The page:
The Temple of the Staff
Long ago, before the lake dried up and left the island temple standing atop a high plateau, the exterior walls of the temple had extended down into the waters of the lake. Now, those tightly cut blocks of stone bore the same red stains as the rocks upon which they stood, as if the lapping waters had turned red with algae, or blood.
The plaza on which Oliver stood jutted out from the face of the island out to the shattered edge of the collapsed bridge. The gates, so recently shattered by the blast of shaped explosive charges, were flanked by monumental statues of Osiris. At the feet of each statue, its head only reaching the knees of the god behind it, stood a life sized statue of man holding a brass trumpet to his lips. Remarkably, neither the deities nor their heralds appeared to have been weathered by the ages. Over the gap where the gates had stood, a series of hieroglyphs were etched deep into the stone lintel. Oliver could not read them, but he assumed they said something about mighty powers of the gods that guarded the temple.
The remnants of the gate, which appeared to have been made from bronze-clad wood, which had somehow remained intact through the centuries, lay shattered and charred across the paved floor just inside the temple. Between the charred fragments still hanging from the bronze hinges, Oliver saw a courtyard with statues of Egyptian gods arrayed in twin rows. Their various heads, snouts, beaks, and muzzles gazed at one another across the court, which was open to the sky. At the end of the courtyard a low wall of brick surrounded a sunken area where smaller statues, which did not appear to depict gods, stood on pedestals flanking the steps down.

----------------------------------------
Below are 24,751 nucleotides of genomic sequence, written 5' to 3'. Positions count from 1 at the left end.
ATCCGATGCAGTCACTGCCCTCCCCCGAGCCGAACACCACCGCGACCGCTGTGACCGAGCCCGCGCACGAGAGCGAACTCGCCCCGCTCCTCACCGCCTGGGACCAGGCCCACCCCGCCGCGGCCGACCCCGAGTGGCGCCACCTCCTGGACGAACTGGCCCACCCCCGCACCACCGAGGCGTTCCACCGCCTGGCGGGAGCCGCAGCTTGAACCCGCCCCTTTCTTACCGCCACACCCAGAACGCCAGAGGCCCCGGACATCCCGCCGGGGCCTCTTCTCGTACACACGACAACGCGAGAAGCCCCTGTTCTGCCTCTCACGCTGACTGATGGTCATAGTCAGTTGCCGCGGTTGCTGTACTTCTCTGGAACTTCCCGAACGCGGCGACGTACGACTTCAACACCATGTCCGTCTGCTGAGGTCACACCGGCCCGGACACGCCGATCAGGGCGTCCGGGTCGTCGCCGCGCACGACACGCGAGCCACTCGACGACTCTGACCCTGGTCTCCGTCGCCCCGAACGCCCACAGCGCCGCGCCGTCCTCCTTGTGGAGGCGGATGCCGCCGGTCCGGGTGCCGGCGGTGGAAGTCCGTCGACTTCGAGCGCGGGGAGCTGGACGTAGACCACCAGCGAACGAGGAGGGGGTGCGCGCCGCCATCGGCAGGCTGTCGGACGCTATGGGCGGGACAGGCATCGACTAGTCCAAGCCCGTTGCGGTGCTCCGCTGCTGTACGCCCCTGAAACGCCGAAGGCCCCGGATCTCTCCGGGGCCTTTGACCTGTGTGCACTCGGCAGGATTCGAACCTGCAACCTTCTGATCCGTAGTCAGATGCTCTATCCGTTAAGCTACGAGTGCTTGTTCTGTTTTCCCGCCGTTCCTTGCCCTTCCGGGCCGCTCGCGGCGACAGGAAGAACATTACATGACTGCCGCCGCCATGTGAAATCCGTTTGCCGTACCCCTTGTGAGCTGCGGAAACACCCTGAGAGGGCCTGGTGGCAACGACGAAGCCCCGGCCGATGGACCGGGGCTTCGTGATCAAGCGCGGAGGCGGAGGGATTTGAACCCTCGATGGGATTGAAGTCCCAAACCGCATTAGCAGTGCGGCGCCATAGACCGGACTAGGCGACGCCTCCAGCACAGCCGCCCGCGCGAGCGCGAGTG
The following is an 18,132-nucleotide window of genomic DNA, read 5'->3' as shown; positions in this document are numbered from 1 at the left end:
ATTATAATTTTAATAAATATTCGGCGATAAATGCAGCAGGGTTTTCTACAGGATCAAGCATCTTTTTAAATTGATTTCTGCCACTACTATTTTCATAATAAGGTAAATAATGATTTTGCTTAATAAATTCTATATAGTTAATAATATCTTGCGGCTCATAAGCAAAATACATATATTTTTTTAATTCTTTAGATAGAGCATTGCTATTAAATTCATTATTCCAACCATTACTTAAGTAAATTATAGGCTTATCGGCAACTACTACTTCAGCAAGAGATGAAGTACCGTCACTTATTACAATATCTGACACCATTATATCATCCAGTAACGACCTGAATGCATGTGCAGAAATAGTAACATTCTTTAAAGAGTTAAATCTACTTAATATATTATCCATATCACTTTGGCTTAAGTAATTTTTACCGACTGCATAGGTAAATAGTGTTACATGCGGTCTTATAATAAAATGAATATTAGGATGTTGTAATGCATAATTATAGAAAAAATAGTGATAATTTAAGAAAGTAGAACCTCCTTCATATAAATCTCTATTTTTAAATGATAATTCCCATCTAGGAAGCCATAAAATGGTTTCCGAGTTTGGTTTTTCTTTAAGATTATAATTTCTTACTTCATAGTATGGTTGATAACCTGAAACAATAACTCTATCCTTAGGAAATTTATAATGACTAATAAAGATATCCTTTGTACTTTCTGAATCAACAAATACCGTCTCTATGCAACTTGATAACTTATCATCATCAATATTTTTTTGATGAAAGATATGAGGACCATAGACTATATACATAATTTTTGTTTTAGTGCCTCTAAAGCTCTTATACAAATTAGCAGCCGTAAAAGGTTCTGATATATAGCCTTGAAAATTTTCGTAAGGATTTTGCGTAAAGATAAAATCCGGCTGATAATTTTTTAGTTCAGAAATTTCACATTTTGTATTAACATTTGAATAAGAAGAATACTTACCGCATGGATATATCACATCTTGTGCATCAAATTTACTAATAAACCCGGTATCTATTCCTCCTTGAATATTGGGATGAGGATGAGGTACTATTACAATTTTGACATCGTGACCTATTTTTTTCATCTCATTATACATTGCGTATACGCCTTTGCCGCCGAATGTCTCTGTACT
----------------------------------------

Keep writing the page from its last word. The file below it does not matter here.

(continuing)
Oliver pulled out his gun and ran to the corner of the gateway, intending to peer around the edge and see if he could spot the mercenaries, but his plans were thrown out the window when a mighty blast sounded from heralds on either side of the gate.
Oliver dove to the side and crouched behind one of the statues of Osiris, cursing his fortune. No such welcoming burst had sounded when the mercenaries and Diana had entered the temple, so it must have had something to do with the brass pyramid, which the elder Layla had called the “key,” that he carried in his pocket.
As he waited for the mercenaries to investigate the trumpet blasts, Oliver heard the harsh squeal of bent metal twisting and rasping against itself. He risked a glance around the statue and saw the shattered remnants of the gates twisting outwards as the ancient hinges rotated.
The echoes of tortured metal died away and Oliver heard the crunch of footsteps approaching over the brick pavement. He ducked low behind the statue of Osiris, keeping one eye around the base to watch the gateway, and waited for the mercenary to appear.